As one of the most significant hedge funds in the world, DE Shaw is so famous that anyone who is even remotely connected to the investment sector is familiar with it. It can safely be said that even those who aren’t involved with the investment sector may have heard of the firm at the very least.
Founded in 1988, the over 30-year old firm is synonymous with wealth management to its clients. As of March 2019, it has approximately $50 billion worth of assets under its control. Given this stature, it is not a surprise to see that if the company does anything out of the ordinary, it makes headline news without making any effort.
But that also means that any major management changes which are going on inside of DE Shaw are also not hidden from the news. This was made evident when the firm parted ways with one of its star partners Daniel Michalow in March 2018.
From stories that leaked through the halls of DE Shaw, it was brought to surface that the firm had fired the managing director on the grounds of him being sexually inappropriate with female coworkers. Michalow had denied the allegations, coming back with a defense where he maintained that while he might be tough on his coworkers to make them more productive, he is not a pervert who would go to the lengths of sexual harassment.
At the time, it became an issue of DE Shaw vs. Michalow. A few months later, things haven’t changed one bit. On the contrary, they have only grown more intense.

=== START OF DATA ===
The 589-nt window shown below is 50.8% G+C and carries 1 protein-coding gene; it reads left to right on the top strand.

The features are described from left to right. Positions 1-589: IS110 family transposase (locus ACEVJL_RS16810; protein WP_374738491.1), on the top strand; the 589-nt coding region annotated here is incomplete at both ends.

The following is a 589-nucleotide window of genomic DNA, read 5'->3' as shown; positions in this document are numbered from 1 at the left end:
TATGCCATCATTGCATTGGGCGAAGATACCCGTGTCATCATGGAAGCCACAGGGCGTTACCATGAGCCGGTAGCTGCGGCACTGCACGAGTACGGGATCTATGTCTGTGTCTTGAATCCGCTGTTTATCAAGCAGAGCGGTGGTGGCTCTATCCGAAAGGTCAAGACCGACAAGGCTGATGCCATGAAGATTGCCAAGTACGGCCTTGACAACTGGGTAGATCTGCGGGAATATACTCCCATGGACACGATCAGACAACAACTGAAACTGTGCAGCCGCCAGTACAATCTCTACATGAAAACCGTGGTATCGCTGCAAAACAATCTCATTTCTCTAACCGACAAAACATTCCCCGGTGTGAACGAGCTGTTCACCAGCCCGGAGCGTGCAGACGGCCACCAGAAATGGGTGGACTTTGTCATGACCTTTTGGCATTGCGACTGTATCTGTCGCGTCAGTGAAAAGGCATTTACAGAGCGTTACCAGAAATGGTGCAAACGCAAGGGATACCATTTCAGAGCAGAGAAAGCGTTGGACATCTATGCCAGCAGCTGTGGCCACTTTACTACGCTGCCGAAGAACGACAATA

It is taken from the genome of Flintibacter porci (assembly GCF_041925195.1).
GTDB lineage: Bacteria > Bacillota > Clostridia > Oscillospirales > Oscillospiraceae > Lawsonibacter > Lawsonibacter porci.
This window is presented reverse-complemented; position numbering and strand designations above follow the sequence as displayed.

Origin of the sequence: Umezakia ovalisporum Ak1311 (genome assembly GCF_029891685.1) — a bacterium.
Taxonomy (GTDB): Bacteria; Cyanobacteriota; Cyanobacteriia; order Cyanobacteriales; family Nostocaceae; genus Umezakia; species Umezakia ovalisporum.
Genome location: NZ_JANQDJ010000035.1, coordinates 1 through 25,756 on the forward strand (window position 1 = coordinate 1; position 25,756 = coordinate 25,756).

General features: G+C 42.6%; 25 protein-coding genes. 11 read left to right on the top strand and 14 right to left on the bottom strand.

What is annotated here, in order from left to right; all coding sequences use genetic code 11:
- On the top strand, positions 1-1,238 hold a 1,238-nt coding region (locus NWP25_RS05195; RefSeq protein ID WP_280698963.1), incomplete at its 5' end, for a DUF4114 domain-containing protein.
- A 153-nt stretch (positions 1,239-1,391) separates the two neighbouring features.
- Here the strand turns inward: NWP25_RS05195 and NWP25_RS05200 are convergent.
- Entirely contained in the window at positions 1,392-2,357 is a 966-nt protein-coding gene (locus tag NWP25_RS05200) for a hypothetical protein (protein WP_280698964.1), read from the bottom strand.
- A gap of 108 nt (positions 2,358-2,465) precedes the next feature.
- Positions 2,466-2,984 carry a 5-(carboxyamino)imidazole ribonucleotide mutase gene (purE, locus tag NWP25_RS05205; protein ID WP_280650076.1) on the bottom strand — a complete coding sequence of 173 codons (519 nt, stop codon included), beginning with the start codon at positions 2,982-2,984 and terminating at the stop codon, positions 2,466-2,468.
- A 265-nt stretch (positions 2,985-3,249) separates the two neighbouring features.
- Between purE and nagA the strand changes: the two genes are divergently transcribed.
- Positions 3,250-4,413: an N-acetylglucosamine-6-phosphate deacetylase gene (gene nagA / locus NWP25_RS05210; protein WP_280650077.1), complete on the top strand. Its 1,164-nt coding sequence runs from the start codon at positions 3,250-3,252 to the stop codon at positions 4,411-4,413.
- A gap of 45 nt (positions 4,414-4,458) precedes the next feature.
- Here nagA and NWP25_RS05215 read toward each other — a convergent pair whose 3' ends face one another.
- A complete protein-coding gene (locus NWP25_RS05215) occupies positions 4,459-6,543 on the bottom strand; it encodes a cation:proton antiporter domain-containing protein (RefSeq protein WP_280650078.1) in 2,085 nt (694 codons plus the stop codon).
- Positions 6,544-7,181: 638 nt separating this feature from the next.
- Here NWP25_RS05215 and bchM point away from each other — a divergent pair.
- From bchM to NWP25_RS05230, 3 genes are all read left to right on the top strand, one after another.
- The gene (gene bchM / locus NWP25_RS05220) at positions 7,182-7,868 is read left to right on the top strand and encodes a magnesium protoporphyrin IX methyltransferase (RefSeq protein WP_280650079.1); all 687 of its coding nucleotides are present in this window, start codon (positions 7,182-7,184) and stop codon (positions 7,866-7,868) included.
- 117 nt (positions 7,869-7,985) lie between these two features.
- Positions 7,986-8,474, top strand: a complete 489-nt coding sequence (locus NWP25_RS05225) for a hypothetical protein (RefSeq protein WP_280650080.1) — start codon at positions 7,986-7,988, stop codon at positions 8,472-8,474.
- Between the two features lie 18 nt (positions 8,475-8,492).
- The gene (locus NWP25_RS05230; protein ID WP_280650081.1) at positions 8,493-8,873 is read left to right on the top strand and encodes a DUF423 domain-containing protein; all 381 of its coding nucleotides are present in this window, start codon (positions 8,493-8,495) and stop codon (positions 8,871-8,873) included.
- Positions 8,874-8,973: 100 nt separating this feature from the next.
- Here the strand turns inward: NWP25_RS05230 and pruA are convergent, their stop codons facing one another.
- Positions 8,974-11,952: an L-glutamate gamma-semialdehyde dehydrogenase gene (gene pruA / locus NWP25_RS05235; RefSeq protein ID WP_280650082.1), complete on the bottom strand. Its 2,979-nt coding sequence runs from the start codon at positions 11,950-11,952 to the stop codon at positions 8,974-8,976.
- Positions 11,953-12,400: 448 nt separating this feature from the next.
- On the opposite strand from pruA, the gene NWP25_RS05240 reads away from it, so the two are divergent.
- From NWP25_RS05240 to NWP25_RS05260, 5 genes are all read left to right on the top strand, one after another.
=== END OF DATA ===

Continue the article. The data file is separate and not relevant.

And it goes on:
Most recently, DE Shaw asked a few of its employees to get into non-compete contracts that would stop them from being poached by any other company. While this might sound like a regular practice, it holds greater meaning when you notice that Michalow’s parting contract that stops him from hiring or partnering up with DE Shaw employees to create his hedge fund ended on September 15, 2019.
Some employees have agreed to DE Shaw dictating the terms for them. While others are still on the fence, all in all, the coinciding timings are highly indicative of DE Shaw thinking that Michalow would reach out to his former coworkers to form his own hedge fund.
Most importantly, it highlights that if Michalow’s former coworkers, especially women, are accepting of working with him again, then he might not have been the pariah that DE Shaw touted him to be.
At the time of writing, the events remain very interesting, to say the least. Only time will tell where they lead this saga of DE Shaw vs. Michalow.